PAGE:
It always protects, always trusts, always hopes, always perseveres.

There is plenty in this world that I disagree with, and sometimes I’ll make my thoughts known. The older I get the more I choose not to express myself, because I’ve been wrong enough to know better. I’ve grown to believe that this non-action is a personal weakness. Sometimes it makes me feel like a coward. Today, I’m reminded that my weakness is not weakness, and that I am not a coward. Instead, I’m showing love to others in the same way Jesus did.

If I chose to never go back to that barbershop again I would not be showing patience, I would be easily angered, I would be keeping a record of wrongs. When my oldest son, now 16, was a toddler, this barber gave him his first haircut. I’ve trusted him with the people in my life who I hold most dear. While he’s not my dear friend, he’s an old friend, and I want to show him the love of Jesus.

These thoughts give this old sinner hope this morning. Because if I can show the love of Jesus, the patience of Jesus, then so can you. These small acts of love will make the world a better place. Even in the midst of a pandemic, political upheaval and turmoil, and a time when social norms are changing. We do not have to agree with one another to treat each other with the love of Jesus.

The Heart of a Free Man

I’m currently listening to the book The Richest Man In Babylon, which I heard had some worthy ideals that may appeal to me. It’s been a bit of a laborious read since the linguistics are from another era, namely the era of the early 20th century, but I push on. It talks about the great American ideals of picking yourself up by the bootstraps, being self-reliant, and taking control of your (financial) life while not blaming others for the situation you happen to be in. In this way, it may be a timeless classic. Let’s face it, in 2021 this may need reiterating.

We live in a time when many people think that they deserve what others toil for. We can read that Jeff Bezos makes about $9,000,000 per hour, and wonder why because even making just $15 per hour would change many lives. Mr. Bezos is one of a handful of billionaires that simply make too much for the good himself or society. But let us stop there on that today – because there is truth in the reality that none of us control what Jeff Bezos or Bill Gates or, for that matter, what your neighbor makes. You can only control your own financial future, and to focus on the success or failure of another man is simply a bad way to go about improving yourself.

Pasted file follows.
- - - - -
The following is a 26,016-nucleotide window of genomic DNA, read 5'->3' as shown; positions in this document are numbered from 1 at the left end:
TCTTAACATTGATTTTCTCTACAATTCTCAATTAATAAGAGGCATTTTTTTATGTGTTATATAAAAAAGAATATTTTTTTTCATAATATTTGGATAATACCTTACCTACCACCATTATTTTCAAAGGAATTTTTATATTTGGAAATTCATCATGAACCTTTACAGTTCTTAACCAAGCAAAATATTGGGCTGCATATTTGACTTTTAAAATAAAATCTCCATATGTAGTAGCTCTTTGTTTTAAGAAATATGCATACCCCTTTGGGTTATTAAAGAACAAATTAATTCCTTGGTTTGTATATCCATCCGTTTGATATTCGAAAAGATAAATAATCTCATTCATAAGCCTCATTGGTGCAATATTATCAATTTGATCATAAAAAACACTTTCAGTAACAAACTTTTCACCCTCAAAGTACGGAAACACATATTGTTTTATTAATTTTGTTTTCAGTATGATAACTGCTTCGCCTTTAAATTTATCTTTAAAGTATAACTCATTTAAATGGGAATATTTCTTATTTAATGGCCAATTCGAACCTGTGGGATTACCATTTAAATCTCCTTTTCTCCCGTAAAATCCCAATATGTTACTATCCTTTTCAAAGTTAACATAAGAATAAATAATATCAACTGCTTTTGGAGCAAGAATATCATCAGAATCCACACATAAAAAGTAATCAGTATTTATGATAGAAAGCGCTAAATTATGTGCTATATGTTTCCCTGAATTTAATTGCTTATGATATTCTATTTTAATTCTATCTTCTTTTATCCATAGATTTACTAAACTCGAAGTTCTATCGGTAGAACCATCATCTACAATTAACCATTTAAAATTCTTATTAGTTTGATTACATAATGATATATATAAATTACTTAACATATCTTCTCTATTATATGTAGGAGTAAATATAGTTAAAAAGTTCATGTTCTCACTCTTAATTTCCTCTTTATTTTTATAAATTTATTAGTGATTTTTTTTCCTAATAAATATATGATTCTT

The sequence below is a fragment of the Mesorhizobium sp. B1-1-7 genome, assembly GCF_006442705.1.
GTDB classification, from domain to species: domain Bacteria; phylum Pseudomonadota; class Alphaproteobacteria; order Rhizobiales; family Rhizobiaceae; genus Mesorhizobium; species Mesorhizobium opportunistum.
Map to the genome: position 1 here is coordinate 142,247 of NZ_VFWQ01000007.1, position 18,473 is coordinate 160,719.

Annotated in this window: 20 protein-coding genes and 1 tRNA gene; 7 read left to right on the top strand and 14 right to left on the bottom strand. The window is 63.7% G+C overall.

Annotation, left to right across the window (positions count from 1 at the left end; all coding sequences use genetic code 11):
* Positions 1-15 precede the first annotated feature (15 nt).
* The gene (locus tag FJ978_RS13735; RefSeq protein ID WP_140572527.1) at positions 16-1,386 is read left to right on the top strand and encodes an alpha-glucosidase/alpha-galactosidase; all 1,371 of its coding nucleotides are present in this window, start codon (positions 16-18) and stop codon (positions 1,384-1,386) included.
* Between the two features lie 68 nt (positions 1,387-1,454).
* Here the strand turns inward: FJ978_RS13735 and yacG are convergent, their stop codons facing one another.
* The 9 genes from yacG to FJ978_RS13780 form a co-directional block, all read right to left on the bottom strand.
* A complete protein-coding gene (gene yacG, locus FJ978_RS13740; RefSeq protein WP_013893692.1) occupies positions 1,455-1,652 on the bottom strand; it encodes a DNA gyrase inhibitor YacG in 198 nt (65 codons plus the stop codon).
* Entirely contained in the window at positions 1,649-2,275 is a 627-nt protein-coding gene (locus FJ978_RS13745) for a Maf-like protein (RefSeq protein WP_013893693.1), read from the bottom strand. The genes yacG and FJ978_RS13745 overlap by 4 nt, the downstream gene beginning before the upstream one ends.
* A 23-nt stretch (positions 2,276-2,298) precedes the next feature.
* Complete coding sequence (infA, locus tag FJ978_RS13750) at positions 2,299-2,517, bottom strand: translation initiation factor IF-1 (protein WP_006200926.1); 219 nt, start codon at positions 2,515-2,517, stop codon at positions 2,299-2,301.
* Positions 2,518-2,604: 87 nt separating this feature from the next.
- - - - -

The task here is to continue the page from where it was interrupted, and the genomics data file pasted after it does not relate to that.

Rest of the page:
Those born into wealth and privilege have the easy path toward passing that same wealth/privilege down to their children and grandchildren. However, that does not preclude you and me from also becoming wealthy.

Picking yourself up out of a cloud of debt is going to be the hardest job you may ever do. I thought the author did have some valuable insight on the matter in the following thoughts, which are vastly paraphrased: If you found yourself in a fight for your life, wouldn’t you fight as if your life depended on it, bringing all the strength and power you could muster? The same could be said about your debt. Debt is a man who will take all that you have, including your pride, and punish you so much that you will be afraid to show yourself in front of your friends and family. Debt is a big, strong, powerful man, he will pummel you. Make no mistake about it, if you have debt (and don’t we all), you’re in the fight of your life.

If you have somehow over-leveraged yourself, or have been through a life event that has impacted your income, then you may find yourself struggling. COVID has given many terrible gifts, and for some, it has been the gift of a hulking debt soaking up what little income you have remaining. To paraphrase my favorite TV minister, this is just a season of your life, God is setting you up for the greatest come back of your life. But that come back depends on your ability to recognize the opponent (debt) and fight with all the tools in your toolbox.

In The Richest Man In Babylon, the author states that the mind of a free man fights, while the mind of a slave will roll-over, and accept his fate. I nearly didn’t include that in this blog because it recons back to a time when men should be slaves to other men. But let’s be real for a moment, aren’t we all slaves to something? Perhaps that’s a habit (like tobacco), a debt we owe, our upbringing – but we’re a slave, in that context. As he states, we can choose to have the mindset of a free man, a man who can hold his head high in public, a man with coin jingling in his pockets, a man who makes consistently good decisions.

Wealth is not achieved overnight, it’s the slow build up of good decisions and discipline. Luck will bless the prepared man. But today I ask you to examine your mindset, and ask yourself which mindset you have, the mindset of a slave or one of a free man. If you have a mindset that says ‘everyone is against me, I’ll never get out of this situation’ and so on, you can change your mind, you can become a free man, too.

I’d love to hear your feedback, or if you’ve read this book, your thoughts on that too.

Good and Successful Men

I’ve a confession: my high school career did not contain anything to brag about. I did not make good grades, in fact, I barely graduated. I was not motivated, smart, happy, and maybe I wasn’t even nice or friendly. I did the bare minimum to get by.

After high school, I bounced around between jobs, attended the local community college where I finally graduated. I tried to go to Morehead State University, but I left there after one semester flunking at least some classes. During this time I was always trying to get better gainful employment, but mostly didn’t do well for myself. I even tried a small business that also failed, not because it was a bad business, but because I did not have the tools to allow it to succeed. There’s not a lot from years 18-24 that I’m proud of, because I just coasted along. I had no idea what success was, how to get there, nor did not have any direction in my life.